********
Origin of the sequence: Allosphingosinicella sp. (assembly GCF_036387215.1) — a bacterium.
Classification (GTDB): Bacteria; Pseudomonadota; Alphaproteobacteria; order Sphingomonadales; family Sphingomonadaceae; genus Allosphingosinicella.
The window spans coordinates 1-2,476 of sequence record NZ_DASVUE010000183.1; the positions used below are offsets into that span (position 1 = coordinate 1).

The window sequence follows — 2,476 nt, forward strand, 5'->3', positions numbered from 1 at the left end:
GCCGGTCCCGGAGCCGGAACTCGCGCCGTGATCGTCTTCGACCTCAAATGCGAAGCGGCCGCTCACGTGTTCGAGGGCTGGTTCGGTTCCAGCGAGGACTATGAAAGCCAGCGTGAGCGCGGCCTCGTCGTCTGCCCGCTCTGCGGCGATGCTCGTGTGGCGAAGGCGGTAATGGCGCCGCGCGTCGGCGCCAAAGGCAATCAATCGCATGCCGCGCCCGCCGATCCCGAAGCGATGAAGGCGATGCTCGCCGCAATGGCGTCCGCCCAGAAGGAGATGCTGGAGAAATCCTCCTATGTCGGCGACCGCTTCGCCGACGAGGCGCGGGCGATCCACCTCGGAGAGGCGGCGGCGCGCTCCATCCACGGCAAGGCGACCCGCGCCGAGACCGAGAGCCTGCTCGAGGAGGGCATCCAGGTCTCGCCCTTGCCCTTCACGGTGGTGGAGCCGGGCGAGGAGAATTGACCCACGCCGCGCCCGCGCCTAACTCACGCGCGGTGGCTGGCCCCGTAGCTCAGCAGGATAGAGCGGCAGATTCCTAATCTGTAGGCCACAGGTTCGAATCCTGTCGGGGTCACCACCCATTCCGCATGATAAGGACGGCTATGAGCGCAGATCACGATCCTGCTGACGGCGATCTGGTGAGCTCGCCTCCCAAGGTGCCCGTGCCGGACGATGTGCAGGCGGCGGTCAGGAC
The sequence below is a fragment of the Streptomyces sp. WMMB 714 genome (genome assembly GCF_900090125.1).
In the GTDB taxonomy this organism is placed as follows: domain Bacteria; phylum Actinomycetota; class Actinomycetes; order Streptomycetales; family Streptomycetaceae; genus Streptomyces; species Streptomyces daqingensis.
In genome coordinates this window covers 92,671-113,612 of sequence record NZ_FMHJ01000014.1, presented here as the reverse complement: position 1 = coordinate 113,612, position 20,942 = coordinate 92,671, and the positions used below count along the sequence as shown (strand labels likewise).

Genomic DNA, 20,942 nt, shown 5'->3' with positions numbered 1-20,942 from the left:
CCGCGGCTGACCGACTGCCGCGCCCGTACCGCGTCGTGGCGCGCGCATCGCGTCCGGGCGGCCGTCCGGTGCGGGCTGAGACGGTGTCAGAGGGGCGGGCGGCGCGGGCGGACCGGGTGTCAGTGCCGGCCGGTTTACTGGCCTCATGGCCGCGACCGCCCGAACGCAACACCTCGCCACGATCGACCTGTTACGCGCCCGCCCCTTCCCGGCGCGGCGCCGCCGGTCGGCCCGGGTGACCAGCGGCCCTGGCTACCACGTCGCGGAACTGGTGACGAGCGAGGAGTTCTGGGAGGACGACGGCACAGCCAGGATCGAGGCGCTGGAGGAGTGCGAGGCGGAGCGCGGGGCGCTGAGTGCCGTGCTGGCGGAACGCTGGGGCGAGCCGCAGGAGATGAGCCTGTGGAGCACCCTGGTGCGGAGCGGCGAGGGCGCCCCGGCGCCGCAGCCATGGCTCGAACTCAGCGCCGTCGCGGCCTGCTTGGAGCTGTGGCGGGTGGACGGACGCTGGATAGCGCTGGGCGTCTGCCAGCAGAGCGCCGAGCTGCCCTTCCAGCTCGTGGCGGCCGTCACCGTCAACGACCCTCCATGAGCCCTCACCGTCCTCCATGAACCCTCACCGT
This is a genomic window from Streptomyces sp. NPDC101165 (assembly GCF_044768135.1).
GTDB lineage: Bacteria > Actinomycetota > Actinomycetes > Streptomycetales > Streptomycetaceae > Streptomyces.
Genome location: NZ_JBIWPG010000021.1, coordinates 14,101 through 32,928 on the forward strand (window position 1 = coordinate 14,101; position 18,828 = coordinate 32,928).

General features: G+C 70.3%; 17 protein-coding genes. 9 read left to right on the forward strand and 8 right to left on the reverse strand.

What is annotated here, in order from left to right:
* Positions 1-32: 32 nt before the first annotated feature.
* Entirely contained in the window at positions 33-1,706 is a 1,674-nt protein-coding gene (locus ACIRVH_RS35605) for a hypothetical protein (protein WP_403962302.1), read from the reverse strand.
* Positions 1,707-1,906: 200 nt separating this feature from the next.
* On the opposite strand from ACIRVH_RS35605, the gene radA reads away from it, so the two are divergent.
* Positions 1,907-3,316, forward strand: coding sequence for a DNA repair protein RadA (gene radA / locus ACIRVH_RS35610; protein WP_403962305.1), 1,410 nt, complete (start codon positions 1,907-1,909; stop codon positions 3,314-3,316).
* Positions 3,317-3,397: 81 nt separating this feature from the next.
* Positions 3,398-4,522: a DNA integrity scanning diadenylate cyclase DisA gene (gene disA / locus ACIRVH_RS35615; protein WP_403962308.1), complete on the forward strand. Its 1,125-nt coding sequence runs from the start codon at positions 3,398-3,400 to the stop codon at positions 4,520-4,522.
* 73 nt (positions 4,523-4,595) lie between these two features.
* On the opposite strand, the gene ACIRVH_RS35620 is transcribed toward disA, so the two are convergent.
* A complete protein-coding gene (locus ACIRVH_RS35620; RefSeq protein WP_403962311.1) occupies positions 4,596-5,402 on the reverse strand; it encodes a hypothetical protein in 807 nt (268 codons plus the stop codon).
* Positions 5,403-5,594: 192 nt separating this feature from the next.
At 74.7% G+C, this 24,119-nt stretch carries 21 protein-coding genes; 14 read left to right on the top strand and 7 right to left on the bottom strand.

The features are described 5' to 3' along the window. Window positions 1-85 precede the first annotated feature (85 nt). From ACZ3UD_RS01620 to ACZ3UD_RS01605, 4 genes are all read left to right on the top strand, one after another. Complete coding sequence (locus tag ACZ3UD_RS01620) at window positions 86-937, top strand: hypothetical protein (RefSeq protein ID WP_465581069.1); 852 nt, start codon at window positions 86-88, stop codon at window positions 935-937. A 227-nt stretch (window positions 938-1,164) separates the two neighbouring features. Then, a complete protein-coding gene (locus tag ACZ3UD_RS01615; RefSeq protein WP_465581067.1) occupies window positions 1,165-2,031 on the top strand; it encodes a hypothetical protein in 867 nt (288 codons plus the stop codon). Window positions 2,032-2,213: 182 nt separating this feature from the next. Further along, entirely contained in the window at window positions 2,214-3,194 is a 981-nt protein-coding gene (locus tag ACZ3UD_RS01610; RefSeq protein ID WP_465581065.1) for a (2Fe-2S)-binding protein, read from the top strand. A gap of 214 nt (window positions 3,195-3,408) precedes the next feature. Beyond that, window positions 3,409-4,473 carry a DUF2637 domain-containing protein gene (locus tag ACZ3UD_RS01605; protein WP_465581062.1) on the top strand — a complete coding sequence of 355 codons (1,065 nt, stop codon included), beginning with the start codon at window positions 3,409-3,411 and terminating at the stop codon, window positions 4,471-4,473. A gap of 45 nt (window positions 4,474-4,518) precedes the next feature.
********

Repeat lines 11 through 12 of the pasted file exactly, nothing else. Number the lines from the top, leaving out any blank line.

This is a genomic window from Streptomyces sp. NPDC101165 (assembly GCF_044768135.1).
GTDB lineage: Bacteria > Actinomycetota > Actinomycetes > Streptomycetales > Streptomycetaceae > Streptomyces.